Cory spent a couple of hours reviewing some basic health care for  emergency situations and best practices during child birth. Training and basic supplies such as latex gloves and suction tubes would make a huge difference in preventing infection and other complications but they are not available to these women.

For two days I met with the group of women that run small business in the village. The businesses are extremely limited,  most making tea or sell tobacco. Ariang and the surrounding villages have 10,000 residents and some of them do have small income that can filter back into the economy of the community if the goods are there.

The first meeting had over 50 women and was a bit overwhelming but the next day we gathered a smaller respresentation who could discuss the economic needs and current situation of the market in the village. Hope for Ariang’s Education project provides income for many who work on brick building and other construction aspects of the project.

The women explained that people are going to the neighboring town of Akon to buy bread and Chipati and felt that if they had the access to an oven to make these items that the money would stay in the village and provide them with a small income to help feed their families.

We discussed forming a coop wth all the small businesses to use an oven to make the new producst for the village. The ideas kept flowing and we left many options to evaluate. It was exciting to see the women hopeful and to know that the Sudan Canvas Project would be able to begin to provide for the fincancing of a project that the women would take owenership of. We explained that the purpose was to begin something sustainable by them, that they could grow and develop and that the project would be a partnership between the women of Ariang and the Sudan Canvas Painters and donors in the US.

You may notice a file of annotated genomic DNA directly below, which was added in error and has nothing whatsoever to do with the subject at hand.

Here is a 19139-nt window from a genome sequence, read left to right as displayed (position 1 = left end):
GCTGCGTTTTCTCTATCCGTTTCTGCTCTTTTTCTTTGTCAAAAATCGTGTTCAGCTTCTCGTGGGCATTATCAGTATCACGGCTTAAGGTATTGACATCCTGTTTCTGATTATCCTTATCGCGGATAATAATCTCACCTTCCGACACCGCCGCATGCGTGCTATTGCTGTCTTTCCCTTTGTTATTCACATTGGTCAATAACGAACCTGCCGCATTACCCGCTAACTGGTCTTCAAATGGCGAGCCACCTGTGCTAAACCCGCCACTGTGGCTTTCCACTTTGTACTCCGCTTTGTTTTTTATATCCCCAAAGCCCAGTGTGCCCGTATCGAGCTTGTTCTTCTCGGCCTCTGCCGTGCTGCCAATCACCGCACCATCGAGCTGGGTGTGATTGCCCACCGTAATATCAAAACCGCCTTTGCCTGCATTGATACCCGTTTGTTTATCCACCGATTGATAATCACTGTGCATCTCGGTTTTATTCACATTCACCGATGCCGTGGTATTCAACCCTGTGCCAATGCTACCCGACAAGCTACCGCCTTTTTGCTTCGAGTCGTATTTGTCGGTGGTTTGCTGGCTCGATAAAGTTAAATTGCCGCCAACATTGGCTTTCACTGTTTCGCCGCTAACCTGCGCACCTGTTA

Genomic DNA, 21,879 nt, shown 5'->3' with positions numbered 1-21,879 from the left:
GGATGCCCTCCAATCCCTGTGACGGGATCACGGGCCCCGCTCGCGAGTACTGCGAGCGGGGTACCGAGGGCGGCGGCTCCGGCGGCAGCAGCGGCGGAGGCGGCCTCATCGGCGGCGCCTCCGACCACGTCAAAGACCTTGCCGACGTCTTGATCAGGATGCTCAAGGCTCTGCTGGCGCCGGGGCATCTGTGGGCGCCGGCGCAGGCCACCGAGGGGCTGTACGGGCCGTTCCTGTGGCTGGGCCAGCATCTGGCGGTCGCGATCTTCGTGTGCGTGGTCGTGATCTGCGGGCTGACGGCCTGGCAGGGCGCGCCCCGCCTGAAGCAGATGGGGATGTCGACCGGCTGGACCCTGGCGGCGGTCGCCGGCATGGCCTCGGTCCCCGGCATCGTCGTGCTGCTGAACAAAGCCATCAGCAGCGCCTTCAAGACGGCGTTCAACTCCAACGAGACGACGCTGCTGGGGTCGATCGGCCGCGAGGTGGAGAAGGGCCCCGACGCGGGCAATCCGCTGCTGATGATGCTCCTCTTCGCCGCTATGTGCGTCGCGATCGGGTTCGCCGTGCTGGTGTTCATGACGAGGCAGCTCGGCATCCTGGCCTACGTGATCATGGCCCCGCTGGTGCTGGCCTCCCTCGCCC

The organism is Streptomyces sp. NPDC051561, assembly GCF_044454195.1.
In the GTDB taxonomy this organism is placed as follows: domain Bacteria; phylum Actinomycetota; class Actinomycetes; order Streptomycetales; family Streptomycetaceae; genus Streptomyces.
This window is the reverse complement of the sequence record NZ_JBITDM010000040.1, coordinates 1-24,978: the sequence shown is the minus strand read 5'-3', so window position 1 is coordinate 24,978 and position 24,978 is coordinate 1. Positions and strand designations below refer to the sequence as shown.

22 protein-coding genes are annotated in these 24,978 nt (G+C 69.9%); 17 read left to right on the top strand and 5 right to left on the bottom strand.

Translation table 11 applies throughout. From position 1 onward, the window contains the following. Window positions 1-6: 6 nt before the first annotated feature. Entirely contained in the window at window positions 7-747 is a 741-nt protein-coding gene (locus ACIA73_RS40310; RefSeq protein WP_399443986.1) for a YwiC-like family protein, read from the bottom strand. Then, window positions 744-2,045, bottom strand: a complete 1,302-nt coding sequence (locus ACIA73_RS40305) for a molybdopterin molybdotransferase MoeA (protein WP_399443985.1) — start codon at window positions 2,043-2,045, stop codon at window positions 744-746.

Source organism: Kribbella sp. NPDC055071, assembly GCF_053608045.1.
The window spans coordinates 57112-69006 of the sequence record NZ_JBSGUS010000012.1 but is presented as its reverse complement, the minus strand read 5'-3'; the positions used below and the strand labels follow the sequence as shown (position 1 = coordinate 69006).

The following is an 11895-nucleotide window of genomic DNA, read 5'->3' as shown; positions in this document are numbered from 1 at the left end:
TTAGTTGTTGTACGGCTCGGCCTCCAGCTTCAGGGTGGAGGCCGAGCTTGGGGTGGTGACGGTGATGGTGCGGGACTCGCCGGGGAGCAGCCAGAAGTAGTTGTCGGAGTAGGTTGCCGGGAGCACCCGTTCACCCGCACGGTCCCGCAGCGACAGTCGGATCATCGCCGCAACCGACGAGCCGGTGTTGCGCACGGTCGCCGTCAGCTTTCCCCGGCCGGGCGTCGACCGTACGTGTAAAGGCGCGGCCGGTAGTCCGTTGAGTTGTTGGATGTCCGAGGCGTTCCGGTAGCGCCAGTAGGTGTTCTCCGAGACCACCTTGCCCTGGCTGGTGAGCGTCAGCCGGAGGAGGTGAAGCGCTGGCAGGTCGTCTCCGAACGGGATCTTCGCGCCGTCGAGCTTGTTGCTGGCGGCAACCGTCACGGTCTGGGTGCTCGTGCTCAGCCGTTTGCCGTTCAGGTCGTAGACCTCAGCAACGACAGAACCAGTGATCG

The feeling of hope became palpable. Gabriel and I left knowing that we would be propelled to move forward with the project so we could make a small difference in the lives of the women. Knowing that making a difference in their lives directly affects the lives and health of the children and ther ability to attend school.

I have come to realize more than ever that the education project, health nutrition and sustainability of business are all interwoven to make the community develop. We cannot look at one alone. Cory and I ralized the importance of our advocacy work would not just revolved around discussing conflicts and the North but also putting pressure on the Southern Government to address these issues and invest in systems to move them forward.

Our meeting ended with some ceremonious dancing. By participating we showed the women that we stand in solidarity with them, their hopes and their culture. …and I know Gabriel got a kick out of it too!

Landing in Wau I can honestly say we had no idea what was in store for us. Our questions to Gabriel about life in the village were continuously answered with…”you will see”. Knowing that he wanted us to form our own impressions we began to just soak in the experience. The roads from Wau to the town of Kuajok are treacherous, but we have heard an enormous improvement from before the country gained independence. Wearing our nauseau bands and slipping homeopathic remedies in our water, we bumped our way through red earthed roads and woody shortcuts to enter Akon where we were greeted by the Paramount chief of the surrounding villages, Nyal Chan,  (later to become known as “our favorite man”), and had  a chance to talk about the conditions and politics of the country.

Our first formidable moment was when we realized that our traveling campanion, Wol, was having an allergic reaction to the over the counter cold pill we have given him in the car. His eyes were almost swollen shut and he was short of breath.  Frantically we insisted upon finding a clinic. Our first intro into healthcare facilites in South Sudan, expired and non refrigerated drugs run by a medical assistant with very little training was not comforting.  South Sudan is curently prioritizing security, road infrastructure and training of civil servants. Health care has not quite made it to the top of the list and it might take years before it does.